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Mac Troubleshooting Advice

Macintosh software/hardware discussion and troubleshooting

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Re: Mac Troubleshooting Advice

Postby amplidood » Mon Jan 17, 2011 10:27 am

On all my systems and every custom install I do for others, I always create a 20-30GB partition and call it Repair HD. It gets a stripped down install of OS X, and I have them buy a copy of DiskWarrior to keep on it. Even to run Disk Utility properly you should be booted from somewhere else, yes. This setup has saved my butt soooo many times, and those I do it for. They can't believe Apple doesn't do this by default. It makes troubleshooting and maintenance so freaking easyl
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Re: Mac Troubleshooting Advice

Postby cuttime » Mon Jan 17, 2011 5:41 pm

FMiguelez wrote:.

Guys, I've found contradicting information about the Repair Disk routine (fsck).

It is always said you need to either, boot from your installation DVD or in Single User mode to use it.

What I want to know is, can I simply boot from another volume (a clone of the main system in a different HD) and run it from there safely?
I read that was not recommended, but I don't see why not, and I don't think I trust the source of that info...

Thanks!


Is this your source?

http://reviews.cnet.com/8301-13727_7-20028609-263.html?tag=mncol;title

Personally, I would trust it.
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Re: Mac Troubleshooting Advice

Postby FMiguelez » Tue Jan 18, 2011 9:12 am

.

Actually, CutTime, that link just confirmed my suspicions: that it is perfectly OK to run the Repair Disk utility from a different volume.

I was not certain of this because most sites only mention doing it by booting from the installation DVD or using Single Mode. And I found one that actually recommended NOT doing it from another volume (which now I know that claim is unsupported and wrong).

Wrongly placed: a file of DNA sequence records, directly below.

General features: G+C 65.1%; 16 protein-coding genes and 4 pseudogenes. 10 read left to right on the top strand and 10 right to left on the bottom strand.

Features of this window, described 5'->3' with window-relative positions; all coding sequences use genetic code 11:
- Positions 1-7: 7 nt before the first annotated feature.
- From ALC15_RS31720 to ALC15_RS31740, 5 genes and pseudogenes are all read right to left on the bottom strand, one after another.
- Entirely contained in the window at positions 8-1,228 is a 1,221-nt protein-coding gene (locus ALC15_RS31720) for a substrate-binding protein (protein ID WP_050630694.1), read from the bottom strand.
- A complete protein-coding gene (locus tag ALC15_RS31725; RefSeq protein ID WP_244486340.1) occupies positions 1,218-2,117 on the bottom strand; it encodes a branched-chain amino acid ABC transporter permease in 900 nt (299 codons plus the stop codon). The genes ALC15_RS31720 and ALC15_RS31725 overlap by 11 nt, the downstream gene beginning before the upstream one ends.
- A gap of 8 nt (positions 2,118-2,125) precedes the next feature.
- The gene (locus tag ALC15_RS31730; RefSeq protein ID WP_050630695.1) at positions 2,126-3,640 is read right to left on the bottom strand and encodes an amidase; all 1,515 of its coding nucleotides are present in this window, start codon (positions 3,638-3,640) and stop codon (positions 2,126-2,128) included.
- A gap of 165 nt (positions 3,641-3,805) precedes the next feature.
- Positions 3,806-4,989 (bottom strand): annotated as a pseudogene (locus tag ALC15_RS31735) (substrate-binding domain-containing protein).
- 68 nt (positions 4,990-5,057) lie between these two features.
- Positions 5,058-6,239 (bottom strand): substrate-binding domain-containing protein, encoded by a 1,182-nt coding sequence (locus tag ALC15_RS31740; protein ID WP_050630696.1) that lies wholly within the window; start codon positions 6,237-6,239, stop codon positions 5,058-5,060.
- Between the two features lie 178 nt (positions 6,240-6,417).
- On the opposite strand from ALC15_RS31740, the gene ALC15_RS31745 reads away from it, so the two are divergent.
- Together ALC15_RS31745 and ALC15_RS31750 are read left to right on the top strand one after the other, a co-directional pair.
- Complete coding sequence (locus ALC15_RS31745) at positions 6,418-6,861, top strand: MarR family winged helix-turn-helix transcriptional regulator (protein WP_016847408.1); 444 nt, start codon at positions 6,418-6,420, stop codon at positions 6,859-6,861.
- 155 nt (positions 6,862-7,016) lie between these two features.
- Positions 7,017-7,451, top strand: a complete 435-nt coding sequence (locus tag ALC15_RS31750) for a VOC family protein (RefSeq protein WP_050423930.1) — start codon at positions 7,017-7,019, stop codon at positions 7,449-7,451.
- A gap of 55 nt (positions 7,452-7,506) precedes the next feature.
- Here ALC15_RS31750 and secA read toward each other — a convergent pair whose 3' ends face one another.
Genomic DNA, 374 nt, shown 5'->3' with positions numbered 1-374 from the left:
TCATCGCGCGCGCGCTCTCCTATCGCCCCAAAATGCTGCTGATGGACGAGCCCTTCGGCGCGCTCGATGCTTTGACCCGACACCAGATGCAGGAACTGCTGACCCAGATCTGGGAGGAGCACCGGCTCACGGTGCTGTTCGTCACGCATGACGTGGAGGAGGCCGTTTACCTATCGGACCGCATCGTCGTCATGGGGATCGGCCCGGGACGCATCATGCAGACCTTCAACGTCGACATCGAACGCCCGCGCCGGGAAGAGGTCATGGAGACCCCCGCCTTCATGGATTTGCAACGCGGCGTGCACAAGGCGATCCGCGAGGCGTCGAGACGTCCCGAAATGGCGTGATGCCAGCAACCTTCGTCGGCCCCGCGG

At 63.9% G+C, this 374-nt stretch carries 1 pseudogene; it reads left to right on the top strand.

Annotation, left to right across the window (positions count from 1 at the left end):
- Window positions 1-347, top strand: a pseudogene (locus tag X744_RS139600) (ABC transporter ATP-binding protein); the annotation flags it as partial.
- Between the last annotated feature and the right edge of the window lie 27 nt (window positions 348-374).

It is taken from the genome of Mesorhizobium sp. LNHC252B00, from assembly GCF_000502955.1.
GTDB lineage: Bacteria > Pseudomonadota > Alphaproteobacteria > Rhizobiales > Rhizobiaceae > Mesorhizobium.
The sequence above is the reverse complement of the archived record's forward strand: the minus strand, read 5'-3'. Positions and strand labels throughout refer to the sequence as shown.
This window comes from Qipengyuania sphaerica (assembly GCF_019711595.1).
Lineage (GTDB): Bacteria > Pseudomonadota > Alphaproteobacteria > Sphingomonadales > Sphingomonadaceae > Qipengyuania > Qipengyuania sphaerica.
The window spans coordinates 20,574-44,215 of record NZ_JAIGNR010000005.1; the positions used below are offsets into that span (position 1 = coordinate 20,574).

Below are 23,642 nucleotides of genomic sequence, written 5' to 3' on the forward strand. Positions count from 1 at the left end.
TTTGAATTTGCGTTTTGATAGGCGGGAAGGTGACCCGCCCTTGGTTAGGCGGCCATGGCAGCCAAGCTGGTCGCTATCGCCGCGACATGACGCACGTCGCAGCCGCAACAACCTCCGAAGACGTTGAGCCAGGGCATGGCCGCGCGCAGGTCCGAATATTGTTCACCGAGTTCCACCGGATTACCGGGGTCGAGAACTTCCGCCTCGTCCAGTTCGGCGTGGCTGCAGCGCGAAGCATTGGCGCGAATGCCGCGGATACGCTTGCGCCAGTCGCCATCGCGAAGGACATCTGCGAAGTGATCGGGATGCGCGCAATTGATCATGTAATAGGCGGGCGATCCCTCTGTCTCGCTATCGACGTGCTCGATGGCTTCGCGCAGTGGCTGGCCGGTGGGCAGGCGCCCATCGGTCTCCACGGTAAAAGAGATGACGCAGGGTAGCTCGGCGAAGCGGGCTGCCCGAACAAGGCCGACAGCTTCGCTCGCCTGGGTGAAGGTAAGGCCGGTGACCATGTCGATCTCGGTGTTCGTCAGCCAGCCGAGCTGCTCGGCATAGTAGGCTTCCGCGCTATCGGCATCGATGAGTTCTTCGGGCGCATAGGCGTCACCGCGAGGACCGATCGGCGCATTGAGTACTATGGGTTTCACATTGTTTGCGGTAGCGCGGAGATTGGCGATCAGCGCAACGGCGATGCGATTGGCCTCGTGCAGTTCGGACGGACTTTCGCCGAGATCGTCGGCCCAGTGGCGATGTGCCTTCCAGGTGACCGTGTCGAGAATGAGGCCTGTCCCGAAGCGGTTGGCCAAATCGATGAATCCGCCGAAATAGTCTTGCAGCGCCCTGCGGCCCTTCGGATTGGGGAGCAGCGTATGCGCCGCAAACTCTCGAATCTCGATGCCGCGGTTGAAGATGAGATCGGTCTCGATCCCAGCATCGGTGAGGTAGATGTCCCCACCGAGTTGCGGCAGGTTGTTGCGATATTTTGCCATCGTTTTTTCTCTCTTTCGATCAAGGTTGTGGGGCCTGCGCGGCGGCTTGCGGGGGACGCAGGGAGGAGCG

Thank you for the link, and Andy for confirming what I thought is OK to do.
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Re: Mac Troubleshooting Advice

Postby mikehalloran » Tue Aug 23, 2011 4:28 pm

amplidood wrote:On all my systems and every custom install I do for others, I always create a 20-30GB partition and call it Repair HD. It gets a stripped down install of OS X, and I have them buy a copy of DiskWarrior to keep on it. Even to run Disk Utility properly you should be booted from somewhere else, yes. This setup has saved my butt soooo many times, and those I do it for. They can't believe Apple doesn't do this by default. It makes troubleshooting and maintenance so freaking easyl


Absolutely. I make the partition in TechTool unless I have my Time Machine drive connected directly - then I put the partition on it. I keep TT, Disk Utility and Disk Warrior on the partition.

I have never actually fixed anything with TechTool or Disk Warrior but I understand it can be done. They are very good diagnostic tools, however, and I find them useful. Disk Utility does repair things on occasion.
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Re: Mac Troubleshooting Advice

Postby mikehalloran » Sat Apr 07, 2012 10:49 am

Apple released another Java upgrade for Lion yesterday. With the 4/3/2012 release, my track pad was too jumpy to use in a browser and I went back to my track ball - still jittery but I could get my work done. That has been fixed.
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Re: Mac Troubleshooting Advice

Postby adrake » Wed Aug 15, 2012 1:25 am

I think that troubleshooting your Mac can be done easily. There are not much components that need to be checked as you can pretty much see everything with the use of built in tools.

It does not act like the device manager of the windows OS as they have clearly defined each component and what it is going to do unlike on a win7, you would need to be able to present the proper drivers to go with it.
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Re: Mac Troubleshooting Advice

Postby daniel.sneed » Fri Aug 17, 2012 1:44 pm

My two cents:
Create a clone of the main partition on an external FW HD, with SuperDuper.
- Can be used to repair anything on the main partition
- Can boot just like the main partition in case of HD wreck, specially when on a deadline.
Saved my day many times.
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Re: Mac Troubleshooting Advice

Postby Thomas.B. » Wed Dec 11, 2013 3:00 pm

Creating a clone with SuperDuper used to be my preferred method of maintenance and backup. OS X 10.9, however, installs a second partition for maintenance by default which you will have to use if you encrypt your entire hard drive with FileVault 2. I still prefer the SuperDuper method but have gotten used to using Time Machine for backups which makes it a breeze to transfer your existing data to a new virgin install of OS X whenever a new OS X version is released.
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